4. Amanda Seyfried & Gary Oldman: Red Riding Hood (2011)

A two-fer! Truth be told, there were plenty of two-fer opportunities with Oldman on this list (he also co-starred with fellow nominee Anthony Hopkins in both Bram Stoker’s Dracula and Hannibal).

But this is the one, because it lets us talk about another time he co-starred with Amanda Seyfried. Both are nominated for their work together in 2020’s Mank. Neither were nominated for this.

Twilight director Catherine Hardwicke helms this fractured fairy tale, and it looks gorgeous. The story is overly complicated and stupid, but it hits all the important marks: Valerie (Seyfried) is loved by two potentially dangerous boys whose passion might actually kill her. Oh, it’s such an angsty YA dream!

Seyfried is fine. Oldman is a ham, and he’s such a joy when he’s a ham. There’s a fun cameo from Julie Christie as well. But the weak writing and utterly laughable performances by the two suitors (Max Irons and Shiloh Fernandez) are enough to sink this one deep.

3. Anthony Hopkins: The Wolfman (2010)

Hopkins has a lot of horror in his closet, much of it bad. The Rite is the least watchable, but this is the one that’s the most fun to lambast. What a ludicrous waste of talent!

Sir Anthony bites through scenery (among other things) as Sir John Talbot, father of Lawrence Talbot (Benicio Del Toro). Their background is murky, their property is foggy, their accents are jarringly different.

Director Joe Johnson likes stuff big and hokey. You’ll find that here. The film won an Oscar for its make up, which we cannot get behind. The final battle looks like two rhoided-up Pomeranians duking it out.

Still, Emily Blunt and Hugo Weaving are good, and even though the great Del Toro sleepwalks through this embarrassment, Hopkins is always a bit of fun when he camps it up in a bad movie.

2. Gary Oldman: The Unborn (2009)

Oh, Gary Oldman, why do you so rarely say no?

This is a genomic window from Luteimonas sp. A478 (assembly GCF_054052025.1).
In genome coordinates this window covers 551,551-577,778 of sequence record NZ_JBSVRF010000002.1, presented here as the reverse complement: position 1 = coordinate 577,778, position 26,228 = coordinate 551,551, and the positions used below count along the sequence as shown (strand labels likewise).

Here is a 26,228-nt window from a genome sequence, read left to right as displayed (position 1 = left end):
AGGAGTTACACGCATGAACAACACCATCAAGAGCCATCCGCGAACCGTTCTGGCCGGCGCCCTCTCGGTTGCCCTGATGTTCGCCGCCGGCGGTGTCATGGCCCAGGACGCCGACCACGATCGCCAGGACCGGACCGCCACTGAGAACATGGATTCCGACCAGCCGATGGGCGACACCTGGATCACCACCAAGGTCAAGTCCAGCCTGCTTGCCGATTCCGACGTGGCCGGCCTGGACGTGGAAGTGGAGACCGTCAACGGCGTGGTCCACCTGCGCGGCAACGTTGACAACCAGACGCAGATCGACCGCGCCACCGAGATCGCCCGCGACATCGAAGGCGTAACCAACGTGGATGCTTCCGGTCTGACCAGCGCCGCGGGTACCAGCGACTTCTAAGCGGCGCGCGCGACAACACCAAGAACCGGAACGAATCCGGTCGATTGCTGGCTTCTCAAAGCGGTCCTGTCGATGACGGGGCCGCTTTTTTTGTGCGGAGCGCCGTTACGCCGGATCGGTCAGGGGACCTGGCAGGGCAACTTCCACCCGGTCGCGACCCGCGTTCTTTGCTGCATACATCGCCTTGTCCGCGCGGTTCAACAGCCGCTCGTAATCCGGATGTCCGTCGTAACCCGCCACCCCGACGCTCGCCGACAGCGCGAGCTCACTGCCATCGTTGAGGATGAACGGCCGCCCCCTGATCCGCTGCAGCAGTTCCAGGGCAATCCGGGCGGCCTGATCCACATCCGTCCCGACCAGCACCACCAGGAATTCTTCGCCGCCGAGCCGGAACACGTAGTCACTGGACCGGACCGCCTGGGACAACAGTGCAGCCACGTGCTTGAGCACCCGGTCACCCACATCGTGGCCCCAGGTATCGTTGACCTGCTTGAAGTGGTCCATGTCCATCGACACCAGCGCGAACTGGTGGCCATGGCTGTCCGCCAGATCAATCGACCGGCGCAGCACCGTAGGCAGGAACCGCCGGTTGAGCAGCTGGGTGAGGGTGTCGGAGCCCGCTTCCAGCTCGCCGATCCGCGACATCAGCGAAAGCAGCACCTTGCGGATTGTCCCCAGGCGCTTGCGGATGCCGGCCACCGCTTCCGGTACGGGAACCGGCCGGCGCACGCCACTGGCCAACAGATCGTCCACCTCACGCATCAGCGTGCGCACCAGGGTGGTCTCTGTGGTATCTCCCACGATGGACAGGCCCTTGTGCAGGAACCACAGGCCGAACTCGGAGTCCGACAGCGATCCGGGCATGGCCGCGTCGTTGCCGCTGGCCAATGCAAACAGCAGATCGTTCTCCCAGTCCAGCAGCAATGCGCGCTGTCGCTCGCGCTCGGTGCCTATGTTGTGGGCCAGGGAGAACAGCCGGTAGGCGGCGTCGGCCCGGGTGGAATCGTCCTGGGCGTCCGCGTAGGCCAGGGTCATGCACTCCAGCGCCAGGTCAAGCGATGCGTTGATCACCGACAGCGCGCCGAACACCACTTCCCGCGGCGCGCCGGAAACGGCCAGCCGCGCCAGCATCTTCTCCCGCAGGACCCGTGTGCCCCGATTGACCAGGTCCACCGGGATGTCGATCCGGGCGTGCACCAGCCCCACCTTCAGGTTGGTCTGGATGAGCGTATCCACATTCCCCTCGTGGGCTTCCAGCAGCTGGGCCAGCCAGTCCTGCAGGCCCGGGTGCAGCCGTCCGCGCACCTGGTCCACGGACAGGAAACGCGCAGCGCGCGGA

He’s just in so, so, so many movies – mathematically speaking, it only makes sense that a lot of them will be terrible. Like this one, a film that feels less like a single cohesive unit and more like a string of individual scenes filmed as examples of cliches and non sequiturs.

Oldman plays a rabbi who works with a Christian minister played by Idris Elba to help an incredibly entitled young woman who looks like a blander version of Megan Fox (Odette Annable) exorcise a Jewish demon who likes twins.

Cam Gigandet, Meagan Good, James Remar and Carla Gugino also co-star for no logical reason. Well, writer/director David S. Goyer is also writer David S. Goyer (Blade trilogy & Nolan’s Batman trilogy). This movie came immediately on the heels of 2008’s The Dark Knight, which explains Oldman as well as some unmet expectations.

1. Youn Yuh-jung: Insect Woman (1972)

Youn Yuh-jung is a treasure. Her fifty years in movies boasts dozens of remarkable performances usually marked by quirky humor that never feels gimmicky. She’s had a hell of a 2020, with pivotal supporting roles in Beasts Clawing at Straws and the Oscar-nominated Minari.

She does what she can in writer/director Kim Ki-young’s inexplicably titled Insect Woman.

Oh my God, what a trainwreck! What is going on here? Youn plays a teen with nowhere to turn once her father returns to his wife. Now her mother, older brother and she must fend for themselves. But how? Well, maybe she can be mistress to an impotent (or is he?!) high school teacher.

The film swings back and forth between highly irrational melodrama to profoundly unsexy eroticism to unconvincing gritty street indie. An hour or more into this, they introduce a vampire baby.

I swear!

Then it’s on. Who knows what the hell is happening or is going to happen or why it’s happening or what the film is trying to say. If it were a better movie I’d think Insect Woman was trying to make a point about misogyny and classism in South Korea.